For many years, A.O. Brigden was a member of the Winnipeg School of Art’s Art Committee and was an avid art collector of both national and local Manitoba artists.  He donated most of his collection to the Winnipeg Art Gallery.  Angus Shortt, who apprenticed with Brigdens as a wood engraver, was one of the firm’s artists  who was sent to study at the Winnipeg School of Art under Professor L. LeMoine FitzGerald, another former Brigdens employee.  Artistic reputations flourished in these hothouses, affecting the social and cultural history of the city as well as the nation, launching the careers of many artists. 

Some of the artists employed by Brigdens who went on to national and international prominence -- achieving careers as painters and teachers -- were Henry Eric Bergman, Charles Fraser, Phillip Surrey, W. J. Phillips and Charles Comfort, one of Canada’s most well known Social Realists, who went on to paint the murals in the Toronto Stock Exchange and become the director of the National Gallery of Canada.  Other Brigdens alumni include Fritz Brandtner, who used Expressionism to promote Modernism and more European avant-garde styles, first in Winnipeg and later nationally; Gordon Smith, who became one of Canada's most respected abstract painters;  Hal Foster, who illustrated Tarzan comics and Prince Valiant books; Charlie Thorson, who worked for Disney and Warner Brothers studios and created the original design conceptions for Snow White, Bugs Bunny and the early versions of  Mighty Mouse (Sniffles); and L. LeMoine FitzGerald, who went on to join the Group of Seven.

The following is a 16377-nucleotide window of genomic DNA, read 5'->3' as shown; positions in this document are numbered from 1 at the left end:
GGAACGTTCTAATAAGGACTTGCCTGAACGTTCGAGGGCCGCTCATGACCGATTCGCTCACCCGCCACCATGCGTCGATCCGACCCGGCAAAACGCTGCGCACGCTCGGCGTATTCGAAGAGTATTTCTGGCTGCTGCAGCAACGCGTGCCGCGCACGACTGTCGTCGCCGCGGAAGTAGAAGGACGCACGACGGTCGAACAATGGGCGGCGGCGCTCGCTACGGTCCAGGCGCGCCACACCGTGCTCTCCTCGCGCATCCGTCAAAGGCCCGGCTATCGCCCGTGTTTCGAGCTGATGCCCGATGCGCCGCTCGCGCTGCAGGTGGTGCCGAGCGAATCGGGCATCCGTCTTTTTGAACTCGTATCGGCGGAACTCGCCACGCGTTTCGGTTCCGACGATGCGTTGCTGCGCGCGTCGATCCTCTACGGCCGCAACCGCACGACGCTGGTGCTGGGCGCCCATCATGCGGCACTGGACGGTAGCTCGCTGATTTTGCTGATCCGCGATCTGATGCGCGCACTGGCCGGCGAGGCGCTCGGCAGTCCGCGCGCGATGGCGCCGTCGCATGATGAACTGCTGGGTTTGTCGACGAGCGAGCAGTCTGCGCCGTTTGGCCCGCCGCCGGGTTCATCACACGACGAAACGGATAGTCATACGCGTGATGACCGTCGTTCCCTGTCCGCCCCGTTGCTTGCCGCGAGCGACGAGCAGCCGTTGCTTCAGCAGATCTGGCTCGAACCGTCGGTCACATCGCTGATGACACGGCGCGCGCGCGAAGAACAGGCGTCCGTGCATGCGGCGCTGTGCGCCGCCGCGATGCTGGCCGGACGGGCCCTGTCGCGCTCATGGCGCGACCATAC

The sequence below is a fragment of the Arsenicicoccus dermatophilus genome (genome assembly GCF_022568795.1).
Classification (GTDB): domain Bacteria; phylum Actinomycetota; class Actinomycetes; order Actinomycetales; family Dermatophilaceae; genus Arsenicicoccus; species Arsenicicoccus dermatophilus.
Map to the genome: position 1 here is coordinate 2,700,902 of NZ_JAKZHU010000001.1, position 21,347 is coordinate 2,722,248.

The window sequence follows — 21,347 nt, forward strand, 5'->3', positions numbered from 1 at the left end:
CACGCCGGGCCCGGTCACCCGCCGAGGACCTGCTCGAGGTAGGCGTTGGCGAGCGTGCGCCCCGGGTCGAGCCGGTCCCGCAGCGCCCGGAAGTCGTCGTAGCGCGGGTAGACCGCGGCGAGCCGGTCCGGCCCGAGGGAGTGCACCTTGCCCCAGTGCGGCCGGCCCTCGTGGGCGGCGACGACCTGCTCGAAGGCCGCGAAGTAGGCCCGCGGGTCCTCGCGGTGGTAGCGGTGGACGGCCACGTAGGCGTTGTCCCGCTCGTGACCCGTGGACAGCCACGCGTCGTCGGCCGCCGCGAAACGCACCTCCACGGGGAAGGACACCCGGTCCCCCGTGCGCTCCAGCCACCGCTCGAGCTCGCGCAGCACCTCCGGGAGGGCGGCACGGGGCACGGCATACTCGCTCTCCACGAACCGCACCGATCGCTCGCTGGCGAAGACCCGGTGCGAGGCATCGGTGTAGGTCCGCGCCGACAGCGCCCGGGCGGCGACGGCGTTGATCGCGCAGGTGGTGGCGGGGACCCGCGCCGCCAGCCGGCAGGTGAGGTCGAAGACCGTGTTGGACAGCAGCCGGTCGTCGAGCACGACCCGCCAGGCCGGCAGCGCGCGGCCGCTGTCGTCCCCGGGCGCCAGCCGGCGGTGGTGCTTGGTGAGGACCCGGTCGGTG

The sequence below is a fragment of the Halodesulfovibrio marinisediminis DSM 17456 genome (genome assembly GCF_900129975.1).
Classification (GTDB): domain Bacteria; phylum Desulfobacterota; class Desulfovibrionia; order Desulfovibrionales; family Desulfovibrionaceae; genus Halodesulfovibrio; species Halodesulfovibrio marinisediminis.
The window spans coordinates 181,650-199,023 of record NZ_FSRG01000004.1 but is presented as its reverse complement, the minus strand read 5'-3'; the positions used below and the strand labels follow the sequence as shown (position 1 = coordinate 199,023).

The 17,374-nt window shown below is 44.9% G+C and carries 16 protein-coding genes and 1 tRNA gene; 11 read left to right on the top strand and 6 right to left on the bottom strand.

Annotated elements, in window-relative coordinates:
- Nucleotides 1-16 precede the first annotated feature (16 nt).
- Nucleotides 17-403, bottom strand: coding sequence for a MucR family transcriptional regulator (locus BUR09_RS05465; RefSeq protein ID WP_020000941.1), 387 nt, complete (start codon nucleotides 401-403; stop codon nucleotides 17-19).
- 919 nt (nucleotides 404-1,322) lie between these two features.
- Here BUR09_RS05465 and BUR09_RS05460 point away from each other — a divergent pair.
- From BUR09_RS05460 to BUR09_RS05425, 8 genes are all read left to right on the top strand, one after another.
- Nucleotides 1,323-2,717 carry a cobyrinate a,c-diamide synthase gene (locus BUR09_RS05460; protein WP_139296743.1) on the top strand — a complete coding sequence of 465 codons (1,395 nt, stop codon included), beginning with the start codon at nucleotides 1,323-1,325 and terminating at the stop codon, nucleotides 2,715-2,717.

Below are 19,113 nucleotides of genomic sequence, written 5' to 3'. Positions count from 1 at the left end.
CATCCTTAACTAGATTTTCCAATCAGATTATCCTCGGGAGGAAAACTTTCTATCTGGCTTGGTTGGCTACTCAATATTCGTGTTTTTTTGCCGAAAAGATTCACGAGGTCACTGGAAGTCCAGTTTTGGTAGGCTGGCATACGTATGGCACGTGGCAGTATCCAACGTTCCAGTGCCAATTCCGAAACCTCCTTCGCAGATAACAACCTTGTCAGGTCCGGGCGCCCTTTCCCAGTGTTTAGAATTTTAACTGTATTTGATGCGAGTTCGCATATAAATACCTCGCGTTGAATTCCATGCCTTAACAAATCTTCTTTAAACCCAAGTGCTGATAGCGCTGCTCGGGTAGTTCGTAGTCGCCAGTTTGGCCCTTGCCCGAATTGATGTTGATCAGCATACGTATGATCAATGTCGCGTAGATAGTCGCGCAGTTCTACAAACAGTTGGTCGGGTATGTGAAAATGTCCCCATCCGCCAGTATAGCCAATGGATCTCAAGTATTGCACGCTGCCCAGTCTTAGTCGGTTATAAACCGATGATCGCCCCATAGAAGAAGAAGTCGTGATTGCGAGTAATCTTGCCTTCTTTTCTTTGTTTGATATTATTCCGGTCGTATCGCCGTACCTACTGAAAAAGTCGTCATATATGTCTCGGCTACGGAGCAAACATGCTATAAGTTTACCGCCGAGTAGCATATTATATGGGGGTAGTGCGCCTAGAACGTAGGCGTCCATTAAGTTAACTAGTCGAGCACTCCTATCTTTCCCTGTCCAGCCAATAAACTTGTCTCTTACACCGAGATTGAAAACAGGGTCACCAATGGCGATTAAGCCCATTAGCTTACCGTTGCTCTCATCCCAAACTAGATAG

Leo Mol

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Leo Mol was born in 1915 in Polonne, Ukraine, known as “village of potters” because of its abundance of clay. By the time he was 11 years old, he worked almost full time for his father, also a potter, modelling clay and using the wheel.  At 15 he went off to Vienna to study painting with Wilhelm Frass, but it was under the tutelage of Frans Klimsh in Berlin that he became immersed in sculpture, eventually studying at the Berlin Academy. There he studied sculpture and bronze casting in the historical academic tradition.   In 1949, he immigrated to Canada, first to Prince Albert, Saskatchewan, but then to Winnipeg where he initially earned money by painting church murals.  By the 1960s, he gradually gained prominence as a skilled sculptor and was earning international commissions for his bronzes. He built his own studio and foundry in Winnipeg and his artistic process was documented by Slavko Nowytski in the film Immortal Image (1979). Mol lived and worked in Winnipeg until his death in 2009.

Leo Mol meeting Pope John Paul II (UCAWA - 07_01_036